In part 1 of this thirteenth letter, Seneca describes anxiety and how it torments us. “We suffer more often in imagination than in reality”. He then offers Lucilius a way to deal with it which is the focus on this second part.
How to deal with anxiety? Seneca said we need wisdom before it happens and courage when it does happen which are two of the four cardinal virtues of stoicism “Let prudence help you, and contemn with a resolute spirit even when it is in plain sight. “
Seneca said the key is really to recognize that anxiety is just a fear of a future event. It may or may not happen. Statistics tell us that 85% of the things we worry about do not happen. “It is likely that some troubles will befall us; but it is not a present fact. How often has the unexpected happened! How often has the expected never come to pass”. Wisdom gives us the ability to see anxiety for what it truly is – a virtual event that lives in the future but giving us real but nonsensical negative emotions in the present. A future event that modern science has proved to not happen that it’s likely to happen.
Suppose that it happens? We can learn from what Seneca said about obstacles in his twelfth letter. Challenges in our lives fortify us and provide us an opportunity to practice the virtue of courage. The Stoics have always encouraged us to look for an opportunity to practice virtues. Whatever obstacle comes to our lives when we face it will make us a better person.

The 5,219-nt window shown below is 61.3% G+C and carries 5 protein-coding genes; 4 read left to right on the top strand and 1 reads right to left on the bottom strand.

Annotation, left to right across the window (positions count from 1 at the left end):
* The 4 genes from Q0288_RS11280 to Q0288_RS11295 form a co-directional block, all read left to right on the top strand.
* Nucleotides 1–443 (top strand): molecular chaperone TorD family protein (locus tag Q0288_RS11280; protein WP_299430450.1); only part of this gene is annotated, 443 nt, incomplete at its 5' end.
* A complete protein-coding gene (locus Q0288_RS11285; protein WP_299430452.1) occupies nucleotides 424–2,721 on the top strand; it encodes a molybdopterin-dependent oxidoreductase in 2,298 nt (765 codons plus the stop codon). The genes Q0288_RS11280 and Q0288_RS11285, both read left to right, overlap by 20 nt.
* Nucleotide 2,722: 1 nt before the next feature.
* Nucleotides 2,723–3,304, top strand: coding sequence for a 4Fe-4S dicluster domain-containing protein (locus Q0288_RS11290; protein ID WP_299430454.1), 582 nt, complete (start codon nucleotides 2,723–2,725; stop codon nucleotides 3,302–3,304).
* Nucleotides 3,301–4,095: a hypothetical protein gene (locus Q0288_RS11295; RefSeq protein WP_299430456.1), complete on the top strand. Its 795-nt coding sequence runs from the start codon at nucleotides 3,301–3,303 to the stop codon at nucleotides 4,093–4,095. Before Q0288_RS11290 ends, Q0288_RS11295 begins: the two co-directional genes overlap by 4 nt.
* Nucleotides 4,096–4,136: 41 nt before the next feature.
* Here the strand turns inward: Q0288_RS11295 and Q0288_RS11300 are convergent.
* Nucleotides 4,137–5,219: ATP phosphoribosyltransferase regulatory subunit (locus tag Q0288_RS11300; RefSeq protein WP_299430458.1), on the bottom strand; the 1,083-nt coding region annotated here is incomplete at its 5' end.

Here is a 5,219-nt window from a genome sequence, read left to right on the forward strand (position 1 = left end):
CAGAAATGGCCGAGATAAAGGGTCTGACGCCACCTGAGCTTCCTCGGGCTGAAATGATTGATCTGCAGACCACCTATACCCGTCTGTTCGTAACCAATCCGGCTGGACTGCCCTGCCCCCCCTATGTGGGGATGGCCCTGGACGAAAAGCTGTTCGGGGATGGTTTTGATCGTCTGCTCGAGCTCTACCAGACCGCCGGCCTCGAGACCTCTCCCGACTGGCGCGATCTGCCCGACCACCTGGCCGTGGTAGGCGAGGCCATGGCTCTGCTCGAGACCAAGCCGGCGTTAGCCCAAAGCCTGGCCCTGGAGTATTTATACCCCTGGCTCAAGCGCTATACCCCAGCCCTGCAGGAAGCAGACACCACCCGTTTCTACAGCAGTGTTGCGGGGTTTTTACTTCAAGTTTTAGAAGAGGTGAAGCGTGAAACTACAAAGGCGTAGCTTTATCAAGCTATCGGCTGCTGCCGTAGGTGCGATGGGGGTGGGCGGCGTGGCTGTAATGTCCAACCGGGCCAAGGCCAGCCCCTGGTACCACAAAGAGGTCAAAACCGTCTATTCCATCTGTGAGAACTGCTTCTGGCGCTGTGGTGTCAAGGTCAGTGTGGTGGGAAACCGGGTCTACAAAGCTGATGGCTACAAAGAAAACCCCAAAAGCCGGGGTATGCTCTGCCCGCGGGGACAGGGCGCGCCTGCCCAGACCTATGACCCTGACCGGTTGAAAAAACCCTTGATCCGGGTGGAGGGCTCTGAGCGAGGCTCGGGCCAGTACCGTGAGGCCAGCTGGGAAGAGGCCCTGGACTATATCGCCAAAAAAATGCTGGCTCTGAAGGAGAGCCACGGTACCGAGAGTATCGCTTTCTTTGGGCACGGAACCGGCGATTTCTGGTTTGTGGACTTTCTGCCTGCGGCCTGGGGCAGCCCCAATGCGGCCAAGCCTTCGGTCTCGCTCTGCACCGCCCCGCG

One last consoling message he has in this letter is to understand that feeling anxious is perfectly normal. “… Cease to harass your soul, reflecting continually that most mortals, even when no troubles are actually at hand or are certainly to be expected in the future, become excited and disquieted”. We now learn from modern science that fear is part of our fight or flight response. Our brain’s main job is to protect ourselves and fear is just part of the alarm system. However, the moment we perceive that threat is not real, as most are, we have to switch that alarm off!
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